In chess, doubled pawns are two pawns of the same color residing on the same file. The only way such pawns can arise are by pawns making a capture. In the diagram, the pawns on the b and e file are doubled. The pawns on the e file are doubled and isolated. (Also see isolated pawn and backward pawn.)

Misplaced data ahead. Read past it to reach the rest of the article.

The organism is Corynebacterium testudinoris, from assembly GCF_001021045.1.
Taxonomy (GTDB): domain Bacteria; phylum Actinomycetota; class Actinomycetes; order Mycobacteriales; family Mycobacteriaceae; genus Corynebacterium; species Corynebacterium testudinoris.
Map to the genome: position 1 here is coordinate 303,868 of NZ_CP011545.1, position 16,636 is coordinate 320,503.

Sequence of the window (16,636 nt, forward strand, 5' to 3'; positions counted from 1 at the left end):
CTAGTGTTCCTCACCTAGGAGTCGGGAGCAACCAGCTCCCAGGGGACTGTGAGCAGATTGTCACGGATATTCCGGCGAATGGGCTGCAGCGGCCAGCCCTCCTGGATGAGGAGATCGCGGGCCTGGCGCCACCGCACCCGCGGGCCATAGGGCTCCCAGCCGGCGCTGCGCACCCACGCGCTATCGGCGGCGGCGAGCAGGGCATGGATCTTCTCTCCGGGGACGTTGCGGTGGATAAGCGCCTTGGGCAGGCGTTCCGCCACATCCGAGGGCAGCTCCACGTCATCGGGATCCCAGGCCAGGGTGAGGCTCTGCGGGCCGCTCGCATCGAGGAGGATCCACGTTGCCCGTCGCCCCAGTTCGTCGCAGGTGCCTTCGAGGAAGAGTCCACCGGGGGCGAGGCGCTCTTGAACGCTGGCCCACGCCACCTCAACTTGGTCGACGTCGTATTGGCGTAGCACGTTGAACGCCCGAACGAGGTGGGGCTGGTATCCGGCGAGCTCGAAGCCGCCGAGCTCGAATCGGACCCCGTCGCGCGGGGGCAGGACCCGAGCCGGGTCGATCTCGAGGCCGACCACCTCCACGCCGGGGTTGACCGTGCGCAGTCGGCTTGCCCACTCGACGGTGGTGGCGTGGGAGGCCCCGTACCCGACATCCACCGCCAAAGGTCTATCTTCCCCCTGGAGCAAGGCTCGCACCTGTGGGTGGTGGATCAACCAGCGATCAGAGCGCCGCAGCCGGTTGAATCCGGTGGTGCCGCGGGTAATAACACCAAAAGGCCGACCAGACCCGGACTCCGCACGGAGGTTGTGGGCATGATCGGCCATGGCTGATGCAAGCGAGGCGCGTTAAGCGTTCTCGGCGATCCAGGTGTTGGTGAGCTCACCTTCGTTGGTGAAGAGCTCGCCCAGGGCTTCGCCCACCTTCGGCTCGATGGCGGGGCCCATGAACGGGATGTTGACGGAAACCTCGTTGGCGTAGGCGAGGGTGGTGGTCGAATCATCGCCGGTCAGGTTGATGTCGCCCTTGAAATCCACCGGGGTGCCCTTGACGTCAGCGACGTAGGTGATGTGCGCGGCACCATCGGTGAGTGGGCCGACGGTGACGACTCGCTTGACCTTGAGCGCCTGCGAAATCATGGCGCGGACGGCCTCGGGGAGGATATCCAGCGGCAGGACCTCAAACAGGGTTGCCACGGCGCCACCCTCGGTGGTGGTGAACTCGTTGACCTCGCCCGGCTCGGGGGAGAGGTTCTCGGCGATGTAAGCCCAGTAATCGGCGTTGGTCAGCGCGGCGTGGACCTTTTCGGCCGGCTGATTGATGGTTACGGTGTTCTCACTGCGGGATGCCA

In most cases, doubled pawns are considered a weakness, especially when they are also isolated. This is because doubled pawns are unable to defend eachother and because in the endgame such pawns are worse at achieving a breakthrough which could create a passed pawn. Several chess strategies and openings are based on burdening the opponent with doubled pawns and a strategic weakness. However, there are cases where accepting a doubled pawn can be advantageous because doing so may open up lines for a rook, or because the doubled pawns perform a useful function such as attacking important squares. Also, if the opponent is unable to effectively attack the pawns, their inherent weakness may be of little or no consequence.